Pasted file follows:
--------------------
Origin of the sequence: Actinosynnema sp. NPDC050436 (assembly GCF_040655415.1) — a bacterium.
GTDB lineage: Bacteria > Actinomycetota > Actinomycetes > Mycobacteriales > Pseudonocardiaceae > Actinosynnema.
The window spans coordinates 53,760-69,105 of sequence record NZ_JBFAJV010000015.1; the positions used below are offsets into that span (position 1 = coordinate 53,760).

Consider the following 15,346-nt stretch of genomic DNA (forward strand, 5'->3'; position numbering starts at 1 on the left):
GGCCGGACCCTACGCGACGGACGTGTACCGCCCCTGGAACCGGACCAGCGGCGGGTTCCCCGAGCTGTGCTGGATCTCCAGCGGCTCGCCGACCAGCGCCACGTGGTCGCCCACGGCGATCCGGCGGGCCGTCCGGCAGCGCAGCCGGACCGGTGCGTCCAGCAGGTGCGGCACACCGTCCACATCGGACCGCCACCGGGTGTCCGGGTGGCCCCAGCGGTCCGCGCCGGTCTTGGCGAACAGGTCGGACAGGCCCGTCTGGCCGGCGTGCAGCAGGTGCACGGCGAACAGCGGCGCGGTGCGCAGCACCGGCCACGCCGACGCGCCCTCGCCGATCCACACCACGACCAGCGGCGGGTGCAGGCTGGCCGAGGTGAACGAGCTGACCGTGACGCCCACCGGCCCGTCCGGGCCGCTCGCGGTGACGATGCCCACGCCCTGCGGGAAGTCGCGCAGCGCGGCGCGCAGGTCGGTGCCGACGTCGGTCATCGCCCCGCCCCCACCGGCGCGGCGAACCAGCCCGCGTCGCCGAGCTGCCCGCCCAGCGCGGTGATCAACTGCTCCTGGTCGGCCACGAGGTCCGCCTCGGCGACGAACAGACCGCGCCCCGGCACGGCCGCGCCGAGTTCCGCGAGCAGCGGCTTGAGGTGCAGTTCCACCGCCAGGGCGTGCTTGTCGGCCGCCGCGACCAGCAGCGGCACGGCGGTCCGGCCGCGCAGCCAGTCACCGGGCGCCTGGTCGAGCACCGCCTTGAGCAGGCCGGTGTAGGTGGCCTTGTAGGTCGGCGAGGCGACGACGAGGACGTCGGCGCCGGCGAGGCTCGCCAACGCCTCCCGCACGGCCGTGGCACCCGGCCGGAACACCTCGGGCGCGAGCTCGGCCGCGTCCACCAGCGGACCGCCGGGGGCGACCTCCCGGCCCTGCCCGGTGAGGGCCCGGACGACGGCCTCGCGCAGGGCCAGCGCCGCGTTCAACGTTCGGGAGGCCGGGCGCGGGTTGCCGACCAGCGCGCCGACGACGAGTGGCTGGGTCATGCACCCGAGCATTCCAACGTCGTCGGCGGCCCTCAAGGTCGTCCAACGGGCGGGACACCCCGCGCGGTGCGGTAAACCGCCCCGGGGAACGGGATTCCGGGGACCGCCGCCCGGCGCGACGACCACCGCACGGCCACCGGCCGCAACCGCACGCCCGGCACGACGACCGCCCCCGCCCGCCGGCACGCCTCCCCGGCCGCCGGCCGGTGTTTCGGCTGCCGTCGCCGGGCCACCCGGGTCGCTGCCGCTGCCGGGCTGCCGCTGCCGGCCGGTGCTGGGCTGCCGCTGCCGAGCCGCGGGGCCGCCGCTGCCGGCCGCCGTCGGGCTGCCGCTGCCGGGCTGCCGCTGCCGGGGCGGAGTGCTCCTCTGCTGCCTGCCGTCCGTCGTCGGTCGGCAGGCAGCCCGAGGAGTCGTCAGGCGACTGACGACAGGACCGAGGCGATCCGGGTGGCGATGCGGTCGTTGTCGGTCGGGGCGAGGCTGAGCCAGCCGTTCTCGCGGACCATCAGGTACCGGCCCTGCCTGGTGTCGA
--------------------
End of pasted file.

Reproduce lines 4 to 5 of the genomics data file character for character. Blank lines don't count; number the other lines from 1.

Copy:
Consider the following 15,346-nt stretch of genomic DNA (forward strand, 5'->3'; position numbering starts at 1 on the left):
GGCCGGACCCTACGCGACGGACGTGTACCGCCCCTGGAACCGGACCAGCGGCGGGTTCCCCGAGCTGTGCTGGATCTCCAGCGGCTCGCCGACCAGCGCCACGTGGTCGCCCACGGCGATCCGGCGGGCCGTCCGGCAGCGCAGCCGGACCGGTGCGTCCAGCAGGTGCGGCACACCGTCCACATCGGACCGCCACCGGGTGTCCGGGTGGCCCCAGCGGTCCGCGCCGGTCTTGGCGAACAGGTCGGACAGGCCCGTCTGGCCGGCGTGCAGCAGGTGCACGGCGAACAGCGGCGCGGTGCGCAGCACCGGCCACGCCGACGCGCCCTCGCCGATCCACACCACGACCAGCGGCGGGTGCAGGCTGGCCGAGGTGAACGAGCTGACCGTGACGCCCACCGGCCCGTCCGGGCCGCTCGCGGTGACGATGCCCACGCCCTGCGGGAAGTCGCGCAGCGCGGCGCGCAGGTCGGTGCCGACGTCGGTCATCGCCCCGCCCCCACCGGCGCGGCGAACCAGCCCGCGTCGCCGAGCTGCCCGCCCAGCGCGGTGATCAACTGCTCCTGGTCGGCCACGAGGTCCGCCTCGGCGACGAACAGACCGCGCCCCGGCACGGCCGCGCCGAGTTCCGCGAGCAGCGGCTTGAGGTGCAGTTCCACCGCCAGGGCGTGCTTGTCGGCCGCCGCGACCAGCAGCGGCACGGCGGTCCGGCCGCGCAGCCAGTCACCGGGCGCCTGGTCGAGCACCGCCTTGAGCAGGCCGGTGTAGGTGGCCTTGTAGGTCGGCGAGGCGACGACGAGGACGTCGGCGCCGGCGAGGCTCGCCAACGCCTCCCGCACGGCCGTGGCACCCGGCCGGAACACCTCGGGCGCGAGCTCGGCCGCGTCCACCAGCGGACCGCCGGGGGCGACCTCCCGGCCCTGCCCGGTGAGGGCCCGGACGACGGCCTCGCGCAGGGCCAGCGCCGCGTTCAACGTTCGGGAGGCCGGGCGCGGGTTGCCGACCAGCGCGCCGACGACGAGTGGCTGGGTCATGCACCCGAGCATTCCAACGTCGTCGGCGGCCCTCAAGGTCGTCCAACGGGCGGGACACCCCGCGCGGTGCGGTAAACCGCCCCGGGGAACGGGATTCCGGGGACCGCCGCCCGGCGCGACGACCACCGCACGGCCACCGGCCGCAACCGCACGCCCGGCACGACGACCGCCCCCGCCCGCCGGCACGCCTCCCCGGCCGCCGGCCGGTGTTTCGGCTGCCGTCGCCGGGCCACCCGGGTCGCTGCCGCTGCCGGGCTGCCGCTGCCGGCCGGTGCTGGGCTGCCGCTGCCGAGCCGCGGGGCCGCCGCTGCCGGCCGCCGTCGGGCTGCCGCTGCCGGGCTGCCGCTGCCGGGGCGGAGTGCTCCTCTGCTGCCTGCCGTCCGTCGTCGGTCGGCAGGCAGCCCGAGGAGTCGTCAGGCGACTGACGACAGGACCGAGGCGATCCGGGTGGCGATGCGGTCGTTGTCGGTCGGGGCGAGGCTGAGCCAGCCGTTCTCGCGGACCATCAGGTACCGGCCCTGCCTGGTGTCGA